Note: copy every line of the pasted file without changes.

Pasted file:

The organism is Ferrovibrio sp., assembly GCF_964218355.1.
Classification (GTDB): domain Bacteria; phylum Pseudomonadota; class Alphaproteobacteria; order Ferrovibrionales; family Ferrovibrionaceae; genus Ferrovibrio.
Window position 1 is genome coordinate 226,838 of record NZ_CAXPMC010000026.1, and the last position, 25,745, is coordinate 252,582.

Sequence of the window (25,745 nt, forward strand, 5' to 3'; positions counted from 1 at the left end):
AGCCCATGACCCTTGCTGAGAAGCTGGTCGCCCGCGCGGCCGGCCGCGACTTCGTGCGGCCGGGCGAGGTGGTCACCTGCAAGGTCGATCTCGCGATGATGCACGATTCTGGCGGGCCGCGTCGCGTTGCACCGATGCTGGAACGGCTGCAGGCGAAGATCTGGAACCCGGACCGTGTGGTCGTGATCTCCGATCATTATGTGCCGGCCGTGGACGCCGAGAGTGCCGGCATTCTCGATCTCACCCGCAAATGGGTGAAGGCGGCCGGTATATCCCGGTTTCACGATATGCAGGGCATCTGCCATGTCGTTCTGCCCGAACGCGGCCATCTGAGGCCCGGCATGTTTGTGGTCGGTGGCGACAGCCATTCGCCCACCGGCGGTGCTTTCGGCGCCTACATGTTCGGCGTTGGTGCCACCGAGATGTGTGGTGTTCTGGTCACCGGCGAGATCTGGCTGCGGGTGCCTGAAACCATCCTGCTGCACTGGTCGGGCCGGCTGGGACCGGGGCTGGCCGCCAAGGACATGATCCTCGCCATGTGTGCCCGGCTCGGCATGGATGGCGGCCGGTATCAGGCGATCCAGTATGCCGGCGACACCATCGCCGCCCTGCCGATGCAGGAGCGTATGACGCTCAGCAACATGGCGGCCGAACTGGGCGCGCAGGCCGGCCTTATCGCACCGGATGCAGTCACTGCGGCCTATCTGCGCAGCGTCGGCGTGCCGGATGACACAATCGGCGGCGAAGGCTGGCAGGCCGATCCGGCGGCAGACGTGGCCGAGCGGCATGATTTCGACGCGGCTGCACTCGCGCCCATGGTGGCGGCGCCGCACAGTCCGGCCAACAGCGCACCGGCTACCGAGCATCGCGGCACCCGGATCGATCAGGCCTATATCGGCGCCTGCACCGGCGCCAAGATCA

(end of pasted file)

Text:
The organism is Ferrovibrio sp., assembly GCF_964218355.1.
Classification (GTDB): domain Bacteria; phylum Pseudomonadota; class Alphaproteobacteria; order Ferrovibrionales; family Ferrovibrionaceae; genus Ferrovibrio.
Window position 1 is genome coordinate 226,838 of record NZ_CAXPMC010000026.1, and the last position, 25,745, is coordinate 252,582.

Sequence of the window (25,745 nt, forward strand, 5' to 3'; positions counted from 1 at the left end):
AGCCCATGACCCTTGCTGAGAAGCTGGTCGCCCGCGCGGCCGGCCGCGACTTCGTGCGGCCGGGCGAGGTGGTCACCTGCAAGGTCGATCTCGCGATGATGCACGATTCTGGCGGGCCGCGTCGCGTTGCACCGATGCTGGAACGGCTGCAGGCGAAGATCTGGAACCCGGACCGTGTGGTCGTGATCTCCGATCATTATGTGCCGGCCGTGGACGCCGAGAGTGCCGGCATTCTCGATCTCACCCGCAAATGGGTGAAGGCGGCCGGTATATCCCGGTTTCACGATATGCAGGGCATCTGCCATGTCGTTCTGCCCGAACGCGGCCATCTGAGGCCCGGCATGTTTGTGGTCGGTGGCGACAGCCATTCGCCCACCGGCGGTGCTTTCGGCGCCTACATGTTCGGCGTTGGTGCCACCGAGATGTGTGGTGTTCTGGTCACCGGCGAGATCTGGCTGCGGGTGCCTGAAACCATCCTGCTGCACTGGTCGGGCCGGCTGGGACCGGGGCTGGCCGCCAAGGACATGATCCTCGCCATGTGTGCCCGGCTCGGCATGGATGGCGGCCGGTATCAGGCGATCCAGTATGCCGGCGACACCATCGCCGCCCTGCCGATGCAGGAGCGTATGACGCTCAGCAACATGGCGGCCGAACTGGGCGCGCAGGCCGGCCTTATCGCACCGGATGCAGTCACTGCGGCCTATCTGCGCAGCGTCGGCGTGCCGGATGACACAATCGGCGGCGAAGGCTGGCAGGCCGATCCGGCGGCAGACGTGGCCGAGCGGCATGATTTCGACGCGGCTGCACTCGCGCCCATGGTGGCGGCGCCGCACAGTCCGGCCAACAGCGCACCGGCTACCGAGCATCGCGGCACCCGGATCGATCAGGCCTATATCGGCGCCTGCACCGGCGCCAAGATCA